Policy Sciences

, Volume 49, Issue 2, pp 125–154 | Cite as

Toward a cognitive theory of shifting coalitions and policy change: linking the advocacy coalition framework and cultural theory

Research Article


The advocacy coalition framework (ACF) has developed into a comprehensive theoretical approach to the policymaking process. Empirical findings have however posed challenges in understanding important questions about the identification of advocacy coalitions, explanations for possibilities and sources of shifting coalitions, and the role of exploitive coalitions in policy change. We argue that the integration of relevant aspects of cultural theory (CT) into the ACF provides answers to these open questions. First, the theoretical synthesis of both perspectives suggests an exhaustive typology of four distinct sets of policy actors’ cultural biases. In environmental and natural resource policy, they are mainly expressed by myths about physical nature that can be understood as deep core beliefs that entail, guide, and constrain policy core beliefs in the policy subsystem. Second, linking ACF and CT allows for the conceptualization of cognitive mechanisms for strategic cross-cultural alliances between different advocacy coalitions, which are enabled through specific shared or complementary core beliefs. Third, the synthesis provides an explanation for exploitive coalitions who take advantage of issues triggered by external and internal disruptive events through strategic issue (re-)framing and shifting coalitions that, together with ideological congruence related to veto and institutional players, make major policy change possible. To illustrate our theoretical arguments, we present a long-term analysis of policy change through forest sector reforms and forest certification in Germany and Bulgaria. We conclude by underlining the promising explanatory power of combining ACF and CT as a basis for developing a more comprehensive cognitive theory of policymaking in the context of environmental and natural resource management.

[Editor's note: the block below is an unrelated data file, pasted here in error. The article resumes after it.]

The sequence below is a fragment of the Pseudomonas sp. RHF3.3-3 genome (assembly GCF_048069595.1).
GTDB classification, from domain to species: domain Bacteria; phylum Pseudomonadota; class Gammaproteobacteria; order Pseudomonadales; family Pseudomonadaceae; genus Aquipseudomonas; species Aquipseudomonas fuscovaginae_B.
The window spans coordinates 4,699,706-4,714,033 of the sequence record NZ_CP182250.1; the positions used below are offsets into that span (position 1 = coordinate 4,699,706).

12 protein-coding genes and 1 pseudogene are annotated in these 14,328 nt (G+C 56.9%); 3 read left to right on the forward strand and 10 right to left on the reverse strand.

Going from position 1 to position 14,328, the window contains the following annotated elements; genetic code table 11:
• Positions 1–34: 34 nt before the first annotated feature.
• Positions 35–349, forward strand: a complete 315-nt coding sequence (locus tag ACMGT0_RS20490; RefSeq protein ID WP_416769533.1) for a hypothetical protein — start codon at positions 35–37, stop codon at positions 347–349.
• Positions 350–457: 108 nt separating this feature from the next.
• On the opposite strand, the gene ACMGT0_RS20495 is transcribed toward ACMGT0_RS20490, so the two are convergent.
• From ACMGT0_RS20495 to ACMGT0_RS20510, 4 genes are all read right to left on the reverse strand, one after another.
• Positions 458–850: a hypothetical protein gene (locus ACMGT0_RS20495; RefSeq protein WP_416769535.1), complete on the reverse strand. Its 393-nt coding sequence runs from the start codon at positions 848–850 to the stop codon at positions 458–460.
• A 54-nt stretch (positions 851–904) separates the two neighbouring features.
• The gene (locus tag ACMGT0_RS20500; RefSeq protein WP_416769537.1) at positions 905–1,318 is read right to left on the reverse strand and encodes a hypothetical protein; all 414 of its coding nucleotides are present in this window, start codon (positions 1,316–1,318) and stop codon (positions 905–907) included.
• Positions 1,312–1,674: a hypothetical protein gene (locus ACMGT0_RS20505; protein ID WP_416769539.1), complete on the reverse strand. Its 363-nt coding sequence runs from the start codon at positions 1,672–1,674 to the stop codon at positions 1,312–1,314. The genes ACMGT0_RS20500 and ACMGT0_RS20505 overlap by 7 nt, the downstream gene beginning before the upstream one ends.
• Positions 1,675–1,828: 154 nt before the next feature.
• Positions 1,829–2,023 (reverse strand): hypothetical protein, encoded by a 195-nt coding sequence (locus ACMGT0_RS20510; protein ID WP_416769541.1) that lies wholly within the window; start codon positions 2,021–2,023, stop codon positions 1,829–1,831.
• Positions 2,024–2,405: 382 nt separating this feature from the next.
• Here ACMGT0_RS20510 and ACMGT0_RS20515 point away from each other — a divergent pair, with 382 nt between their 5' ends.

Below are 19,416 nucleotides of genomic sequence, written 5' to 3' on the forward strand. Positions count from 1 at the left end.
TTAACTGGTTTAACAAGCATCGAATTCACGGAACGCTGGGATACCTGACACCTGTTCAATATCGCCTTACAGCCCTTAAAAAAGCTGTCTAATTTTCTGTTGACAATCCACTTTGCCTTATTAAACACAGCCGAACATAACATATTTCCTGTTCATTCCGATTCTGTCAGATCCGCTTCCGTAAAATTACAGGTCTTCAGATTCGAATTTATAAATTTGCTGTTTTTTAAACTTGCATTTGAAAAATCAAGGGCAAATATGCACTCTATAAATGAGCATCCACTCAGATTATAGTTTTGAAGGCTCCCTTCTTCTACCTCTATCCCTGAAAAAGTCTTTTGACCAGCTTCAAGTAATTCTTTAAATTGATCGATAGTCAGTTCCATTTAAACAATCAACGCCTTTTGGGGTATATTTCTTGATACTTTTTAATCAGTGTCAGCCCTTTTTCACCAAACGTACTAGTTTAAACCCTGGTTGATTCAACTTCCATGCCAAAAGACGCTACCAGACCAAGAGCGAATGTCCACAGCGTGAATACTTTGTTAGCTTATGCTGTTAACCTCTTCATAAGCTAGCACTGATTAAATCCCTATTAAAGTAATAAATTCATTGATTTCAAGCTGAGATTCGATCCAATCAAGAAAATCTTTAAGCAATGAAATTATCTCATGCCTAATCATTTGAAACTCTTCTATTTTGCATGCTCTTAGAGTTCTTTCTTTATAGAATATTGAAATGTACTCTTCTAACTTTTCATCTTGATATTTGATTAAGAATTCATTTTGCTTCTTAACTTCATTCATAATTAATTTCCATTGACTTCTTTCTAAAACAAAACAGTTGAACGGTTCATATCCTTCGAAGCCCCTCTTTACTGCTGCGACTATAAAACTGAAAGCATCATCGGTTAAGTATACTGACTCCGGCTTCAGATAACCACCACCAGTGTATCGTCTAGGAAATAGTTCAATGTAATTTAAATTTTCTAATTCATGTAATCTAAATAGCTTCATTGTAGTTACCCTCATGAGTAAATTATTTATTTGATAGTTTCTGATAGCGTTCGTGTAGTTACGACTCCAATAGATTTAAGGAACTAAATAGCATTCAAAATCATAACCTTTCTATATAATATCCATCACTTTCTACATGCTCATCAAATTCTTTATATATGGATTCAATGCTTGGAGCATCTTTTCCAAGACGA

Actors Beliefs Coalition building Cultural bias Forest policy Myths of nature Natural resources Policy change 



We thank our colleagues Michael Memmler and Yvonne Hengst-Ehrhart for providing empirical data on Germany for this paper, and Karl-Reinhard Volz for his support and advice on our research in both countries. We thank Emily Kilham and Brian Shaw for doing the proof reading. We are very grateful to all interviewees for sharing their knowledge on forest policy in Bulgaria and Germany. Finally, we are grateful to our funders, the European Union’s 7th Framework Program for Research (FP-7) under Grant Agreement No FP7-282887 (INTEGRAL Project), the German Academic Exchange Service (DAAD), and the German Federal Agency for Nature Conservation (Bundesamt für Naturschutz, BfN).


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© Springer Science+Business Media New York 2015

Authors and Affiliations

  1. 1.Chair of Forest and Environmental PolicyUniversity of FreiburgFreiburgGermany

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